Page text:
Igmum Fri 04-Oct-13 21:08:19

Agree with gingercat - I'm trying to teach my DD to wear a cardigan when it gets cold rather than wandering round in T-shirts, we recycle and re-use.

BadlyWrittenPoem Fri 04-Oct-13 21:37:36

Share your thoughts on creating a greener environment for the next generation how important or not, do you think it is to educated younger generations on energy waste and carbon emissions? Do you think its something children should be taught about at school? Is it a topic that you discuss with your DCs or not?

I think that children should be taught not to waste things generally - not just energy/fossil fuels although obviously with fossil fuels being a finite resource it does make it particularly important not to waste them. I'm not sure whether it should be considered the responsibility of schools - it seems like something that comes under a parent's responsibility. I discuss not wasting things with my child.

peronel Sat 05-Oct-13 06:42:59

Non-tester.
Walk or cycle as much as possible.
Encourage a healthy respect and understanding of the environment by growing your own fruit and veg as much as possible. Give the kids their own plots and/or get them to help with yours. As well as getting them outdoors this means you can grow organic produce much more cheaply, encourage them to eat more vegetablesgrin - and reduce air miles to zero. What's not to like?

ataraxia Sat 05-Oct-13 12:10:49

Non tester - Kids should be educated about energy saving but not necessarily about carbon emissions per se (except in science) or even future environmental impact but present consequences, including money saving!

cluttered Sat 05-Oct-13 16:25:08

Non tester:
Yes I definitely think that it's important for the next generation to know about this and I am trying to do my bit. DS2 is really on board with turning everything off and knows that standby is not the same as turing off at the wall, teenaged DS1 is less bothered about the environment but goes along with it purely because he realises that less money on fuel bills means more money in the budget for fun stuff (probably not the most environmentally friendly message).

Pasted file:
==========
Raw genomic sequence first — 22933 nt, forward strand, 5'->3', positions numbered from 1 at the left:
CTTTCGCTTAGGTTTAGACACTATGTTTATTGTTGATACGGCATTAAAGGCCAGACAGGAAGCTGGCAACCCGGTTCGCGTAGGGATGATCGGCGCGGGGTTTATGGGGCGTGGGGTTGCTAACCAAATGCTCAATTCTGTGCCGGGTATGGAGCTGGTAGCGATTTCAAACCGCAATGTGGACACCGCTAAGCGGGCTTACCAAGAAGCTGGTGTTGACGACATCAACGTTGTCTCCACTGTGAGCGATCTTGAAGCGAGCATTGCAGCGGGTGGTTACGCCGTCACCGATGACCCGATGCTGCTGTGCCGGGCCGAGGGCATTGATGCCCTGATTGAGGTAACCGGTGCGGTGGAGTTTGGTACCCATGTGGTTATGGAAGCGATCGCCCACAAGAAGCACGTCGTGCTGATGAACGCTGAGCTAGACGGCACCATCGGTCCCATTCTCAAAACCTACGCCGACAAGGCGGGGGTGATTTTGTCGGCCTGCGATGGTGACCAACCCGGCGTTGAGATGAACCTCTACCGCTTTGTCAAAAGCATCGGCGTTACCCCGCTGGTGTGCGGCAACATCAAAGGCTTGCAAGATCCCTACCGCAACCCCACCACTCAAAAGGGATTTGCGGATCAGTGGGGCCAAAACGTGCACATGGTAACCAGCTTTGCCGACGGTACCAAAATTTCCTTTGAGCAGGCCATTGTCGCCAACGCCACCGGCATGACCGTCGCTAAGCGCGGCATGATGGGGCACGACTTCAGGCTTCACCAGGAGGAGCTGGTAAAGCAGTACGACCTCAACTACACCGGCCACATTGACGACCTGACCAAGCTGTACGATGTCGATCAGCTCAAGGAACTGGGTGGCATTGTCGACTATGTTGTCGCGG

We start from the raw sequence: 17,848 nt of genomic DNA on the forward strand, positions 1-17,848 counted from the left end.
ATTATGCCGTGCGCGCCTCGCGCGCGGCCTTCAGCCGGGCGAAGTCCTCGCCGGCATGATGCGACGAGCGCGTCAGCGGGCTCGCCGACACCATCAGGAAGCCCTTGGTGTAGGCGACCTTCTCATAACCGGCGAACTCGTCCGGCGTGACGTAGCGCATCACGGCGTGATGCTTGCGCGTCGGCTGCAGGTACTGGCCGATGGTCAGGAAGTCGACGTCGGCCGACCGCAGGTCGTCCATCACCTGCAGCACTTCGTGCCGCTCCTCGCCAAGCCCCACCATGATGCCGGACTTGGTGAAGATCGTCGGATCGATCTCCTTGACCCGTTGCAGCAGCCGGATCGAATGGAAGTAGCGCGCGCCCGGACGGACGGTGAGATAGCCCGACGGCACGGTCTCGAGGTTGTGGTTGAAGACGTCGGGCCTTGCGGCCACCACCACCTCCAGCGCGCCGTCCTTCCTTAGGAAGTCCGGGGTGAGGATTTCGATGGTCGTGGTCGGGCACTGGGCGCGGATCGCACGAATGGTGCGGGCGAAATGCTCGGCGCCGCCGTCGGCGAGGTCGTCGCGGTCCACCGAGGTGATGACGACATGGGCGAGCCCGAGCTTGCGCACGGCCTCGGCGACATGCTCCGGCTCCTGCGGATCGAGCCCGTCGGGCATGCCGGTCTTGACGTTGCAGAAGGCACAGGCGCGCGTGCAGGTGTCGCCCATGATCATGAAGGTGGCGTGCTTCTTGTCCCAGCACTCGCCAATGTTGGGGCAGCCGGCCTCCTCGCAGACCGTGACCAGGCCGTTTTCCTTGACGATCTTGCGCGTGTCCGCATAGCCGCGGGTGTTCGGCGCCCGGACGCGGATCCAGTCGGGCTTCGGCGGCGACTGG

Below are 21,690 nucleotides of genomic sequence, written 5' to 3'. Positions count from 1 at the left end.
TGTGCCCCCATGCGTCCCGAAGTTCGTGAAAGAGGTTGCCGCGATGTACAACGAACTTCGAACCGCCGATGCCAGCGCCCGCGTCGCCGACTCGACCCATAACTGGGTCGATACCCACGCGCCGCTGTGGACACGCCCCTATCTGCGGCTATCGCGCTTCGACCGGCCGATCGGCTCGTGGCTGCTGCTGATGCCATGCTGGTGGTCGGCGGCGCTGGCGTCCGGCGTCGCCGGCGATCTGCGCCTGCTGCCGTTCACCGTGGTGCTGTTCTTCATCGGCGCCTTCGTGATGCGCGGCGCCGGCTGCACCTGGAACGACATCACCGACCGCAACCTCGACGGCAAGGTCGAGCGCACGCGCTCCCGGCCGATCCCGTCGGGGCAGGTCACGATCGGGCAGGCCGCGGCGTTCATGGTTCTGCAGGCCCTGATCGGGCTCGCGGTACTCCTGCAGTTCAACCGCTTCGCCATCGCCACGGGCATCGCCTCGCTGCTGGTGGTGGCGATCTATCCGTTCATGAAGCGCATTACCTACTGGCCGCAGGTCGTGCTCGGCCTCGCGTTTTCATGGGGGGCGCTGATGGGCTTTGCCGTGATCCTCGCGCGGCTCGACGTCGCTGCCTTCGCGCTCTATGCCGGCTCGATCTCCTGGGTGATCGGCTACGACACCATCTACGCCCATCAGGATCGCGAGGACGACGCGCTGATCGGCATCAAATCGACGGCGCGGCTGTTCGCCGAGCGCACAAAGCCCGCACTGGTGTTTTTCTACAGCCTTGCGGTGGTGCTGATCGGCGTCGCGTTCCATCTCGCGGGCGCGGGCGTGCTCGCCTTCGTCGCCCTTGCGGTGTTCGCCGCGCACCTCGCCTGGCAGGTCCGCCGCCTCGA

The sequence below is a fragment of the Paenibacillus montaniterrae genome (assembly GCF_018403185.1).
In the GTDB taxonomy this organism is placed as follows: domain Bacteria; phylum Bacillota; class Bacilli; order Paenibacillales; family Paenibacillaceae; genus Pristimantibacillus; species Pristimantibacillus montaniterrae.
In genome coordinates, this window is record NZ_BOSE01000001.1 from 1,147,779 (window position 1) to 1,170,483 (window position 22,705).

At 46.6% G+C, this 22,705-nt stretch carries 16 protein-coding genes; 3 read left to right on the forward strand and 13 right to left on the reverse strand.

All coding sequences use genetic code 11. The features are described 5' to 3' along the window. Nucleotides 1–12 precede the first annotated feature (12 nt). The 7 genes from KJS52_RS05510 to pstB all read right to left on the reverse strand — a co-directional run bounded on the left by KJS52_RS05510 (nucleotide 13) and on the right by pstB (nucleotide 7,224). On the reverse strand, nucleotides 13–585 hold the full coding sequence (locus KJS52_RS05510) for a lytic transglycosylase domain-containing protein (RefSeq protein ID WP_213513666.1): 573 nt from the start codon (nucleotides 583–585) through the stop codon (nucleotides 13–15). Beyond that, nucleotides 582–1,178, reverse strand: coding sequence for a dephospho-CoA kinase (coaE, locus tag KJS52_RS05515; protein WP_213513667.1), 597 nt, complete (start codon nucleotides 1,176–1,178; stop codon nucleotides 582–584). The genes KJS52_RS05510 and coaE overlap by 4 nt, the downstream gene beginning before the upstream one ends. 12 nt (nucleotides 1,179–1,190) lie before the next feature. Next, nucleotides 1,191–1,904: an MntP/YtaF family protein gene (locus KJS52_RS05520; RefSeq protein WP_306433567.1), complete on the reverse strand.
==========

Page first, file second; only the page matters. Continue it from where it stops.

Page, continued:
However, I am a bit hampered by DP's attitude that it's uptight to always be turning stuff off. He grew up in a home where it was expected to be able to walk around in short sleeves during the winter, whereas I believe you should put a jumper on if you're cold and not turn the heating up. Also my DSis works in a very environmentally unfriendly industry and is really sceptical about global warming, the importance of reducing our footprint etc. Hence it is important that kids learn the true facts in school otherwise they may see it as merely a matter of opinion.

ChocolateMama Sat 05-Oct-13 19:08:08

Non-Tester

I always get the children to switch lights and things off when they are not in use. They are pretty good and always say, "Yes, because it is a waste and bad for the environment isn't it?" We also re-cycle as much as possible and again, it is the norm for them and they always put things to one side to go in the recycling.

I think the schools are pretty good to be honest. At my children's school they talk about the environment a lot and the children understand that things should be re-used if possible and re-cycled.

Punkatheart Sun 06-Oct-13 23:05:15

I have heard of a school called The Willow School that uses green values throughout - even in the design of their school. This sounds the way all schools should be going. The next generation will be so much more savvy.

Willemdefoeismine Tue 08-Oct-13 10:30:03

Non testers: Share your thoughts on creating a greener environment for the next generation how important or not, do you think it is to educated younger generations on energy waste and carbon emissions? Do you think its something children should be taught about at school? Is it a topic that you discuss with your DCs or not?

I think our generation is the first to truly embrace it. I've certainly gone from being unaware as a teen to a total 'green' fanatic as an adult and particularly since becoming a parent. DP and I do everything possible to be 'green' although we possibly are a bit over-reliant on 'technology' to be totally green hmm - I wonder how 'green' Tom and Barbara from the Good Life would have been in the 21st Century?

Both DCs have been eco-warriors at school and loved the role but I have to say that they are less good at home. They often need reminding to turn off lights, turn off plugs at the wall rather than using stand-by etc....

They are, however, pretty good Wombles with recycling, putting litter in bins etc.....DP always puts extraneous litter in bins as we are walking along and he sees it - I am however rather less keen at the children following his example with strangers' litter.